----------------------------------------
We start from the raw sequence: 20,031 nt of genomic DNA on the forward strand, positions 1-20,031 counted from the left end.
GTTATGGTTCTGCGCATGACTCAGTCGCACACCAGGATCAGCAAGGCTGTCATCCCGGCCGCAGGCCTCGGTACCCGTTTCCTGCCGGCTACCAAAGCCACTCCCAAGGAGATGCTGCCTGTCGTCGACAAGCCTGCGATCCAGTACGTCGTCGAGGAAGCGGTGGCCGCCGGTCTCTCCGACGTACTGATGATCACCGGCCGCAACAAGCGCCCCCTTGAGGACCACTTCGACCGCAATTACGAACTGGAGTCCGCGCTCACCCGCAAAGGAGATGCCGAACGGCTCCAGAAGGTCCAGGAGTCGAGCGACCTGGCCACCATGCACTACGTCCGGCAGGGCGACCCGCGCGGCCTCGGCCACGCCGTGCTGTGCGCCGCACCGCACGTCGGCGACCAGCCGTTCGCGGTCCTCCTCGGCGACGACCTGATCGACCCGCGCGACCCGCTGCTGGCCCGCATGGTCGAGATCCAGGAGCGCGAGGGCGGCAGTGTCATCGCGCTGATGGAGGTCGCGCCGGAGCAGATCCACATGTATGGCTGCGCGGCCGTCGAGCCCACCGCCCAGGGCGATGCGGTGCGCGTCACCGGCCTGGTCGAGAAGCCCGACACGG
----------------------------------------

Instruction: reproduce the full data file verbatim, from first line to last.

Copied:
We start from the raw sequence: 20,031 nt of genomic DNA on the forward strand, positions 1-20,031 counted from the left end.
GTTATGGTTCTGCGCATGACTCAGTCGCACACCAGGATCAGCAAGGCTGTCATCCCGGCCGCAGGCCTCGGTACCCGTTTCCTGCCGGCTACCAAAGCCACTCCCAAGGAGATGCTGCCTGTCGTCGACAAGCCTGCGATCCAGTACGTCGTCGAGGAAGCGGTGGCCGCCGGTCTCTCCGACGTACTGATGATCACCGGCCGCAACAAGCGCCCCCTTGAGGACCACTTCGACCGCAATTACGAACTGGAGTCCGCGCTCACCCGCAAAGGAGATGCCGAACGGCTCCAGAAGGTCCAGGAGTCGAGCGACCTGGCCACCATGCACTACGTCCGGCAGGGCGACCCGCGCGGCCTCGGCCACGCCGTGCTGTGCGCCGCACCGCACGTCGGCGACCAGCCGTTCGCGGTCCTCCTCGGCGACGACCTGATCGACCCGCGCGACCCGCTGCTGGCCCGCATGGTCGAGATCCAGGAGCGCGAGGGCGGCAGTGTCATCGCGCTGATGGAGGTCGCGCCGGAGCAGATCCACATGTATGGCTGCGCGGCCGTCGAGCCCACCGCCCAGGGCGATGCGGTGCGCGTCACCGGCCTGGTCGAGAAGCCCGACACGG